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June 3, 2004

Moles and myths: Are they friends or foes?

WEST LAFAYETTE, Ind. - That mole is burrowing along under your grass and through your garden, but is there any redeeming value to the critter's industrious search for an earthworm meal?

star-nosed mole
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"Most people don't realize that moles are not rodents, but insectivores," said Tim Gibb of Purdue University's Plant and Pest Diagnostic Laboratory. "Their diet consists of small invertebrate animals - insects and worms - that live underground. Ninety percent of their food is earthworms."

Moles perform some useful tasks, including helping to aerate soil and eating some insects that are pests to plants, he said. They do not eat bulbs or garden plant roots.

While moles will eat grubs, the old tale that grubs will attract moles is not true, said Gibb, who is also a Purdue Turfgrass Integrated Pest Management team member.

"We only have grubs for a certain portion of the year, generally in the fall," he said. "So we know moles are feeding on something else for the most part."

Since moles are mainly interested in chowing on earthworms, they follow them, Gibb said. When the ground is wet and not frozen, earthworms tend to be just under the top layer of soil, so moles dig the tunnels they use to hunt for food in the same areas. This causes long humps that are easily seen. When the ground dries out in summer and freezes in winter, earthworms go deeper and the moles follow.

The high-metabolism, furry creatures are only 6-8 inches long and are eating and active year-round, day and night. Moles use their strong forearms with front-facing paws and long, sharp claws to dig as much as 100 feet of tunnel per day in their quest for food.

The silvery-gray, almost down-soft animals live underground their entire lives except for a brief period when they first enter adulthood and leave the nest to find their own homes. Since they are subterranean, moles' keen senses of smell, hearing and touch compensate for their near blindness.

The moles' underground lifestyle increases the difficulty of halting their destruction of manicured lawns and gardens, Gibb said. But because males are quite territorial, usually not more than two or three moles will be in the same area except when a female has a nest of young.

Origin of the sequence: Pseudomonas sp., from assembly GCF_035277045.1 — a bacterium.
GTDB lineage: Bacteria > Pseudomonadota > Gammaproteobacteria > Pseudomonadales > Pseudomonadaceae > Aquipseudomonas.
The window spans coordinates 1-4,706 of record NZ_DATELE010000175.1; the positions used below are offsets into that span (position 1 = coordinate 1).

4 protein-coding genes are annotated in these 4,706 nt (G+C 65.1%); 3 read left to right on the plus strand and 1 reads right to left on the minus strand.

Broods of three to five young are born in the spring after a four-week gestation period. The mother cares for them for four or five weeks in a nest that is 4-16 inches underground.

Although most people consider them pests, moles are fascinating creatures because they are among the oldest mammals, Gibb said.

A member of the mammal order of Insectivora, commonly called insectivores, moles developed in North America about 100 million years ago during the cretaceous period of the Mesozoic Era. It's believed that moles developed even earlier in Europe before migrating.

Many mammals eat insects and other invertebrates, but insectivores are the only order that feeds almost entirely on them, Gibb said.

The order of Insectivora now includes six living families with about 400 species spread throughout most of the world, except for Australia and the northernmost part of South America. These include shrews and hedgehogs. Moles live in Europe, Asia and North America and are found mainly in woodland areas.

Gibb said the moles common to Indiana are mainly the Eastern species that has a long, thin snout. Star-nosed moles also are found in northern Indiana, but these tend to be more common in the western United States.

But despite the differences among species, all moles share the same loves - insects, worms and digging.

Writer: Susan A. Steeves, (765) 496-7481, ssteeves@purdue.edu

Sources Tim Gibb, (765) 494-4570, gibb@purdue.edu

Ag Communications: (765) 494-2722; Beth Forbes, forbes@purdue.edu
Agriculture News Page

Related Web sites:
Purdue University Plant & Pest Diagnostic Laboratory

Purdue University Department of Entomology

Indiana Department of Natural Resources

Purdue Extension Service

Related release:
Sometimes molehills seem like mountains

PHOTO CAPTION
The star-nosed mole is found mainly in the Western United States. In Indiana, where some inhabit the northern part of the state, they are an endangered species. If one is found, the Indiana Department of Natural resources should be notified immediately.

A publication-quality photograph is available at http://news.uns.purdue.edu/images/+2004/gibb-mole2.jpg


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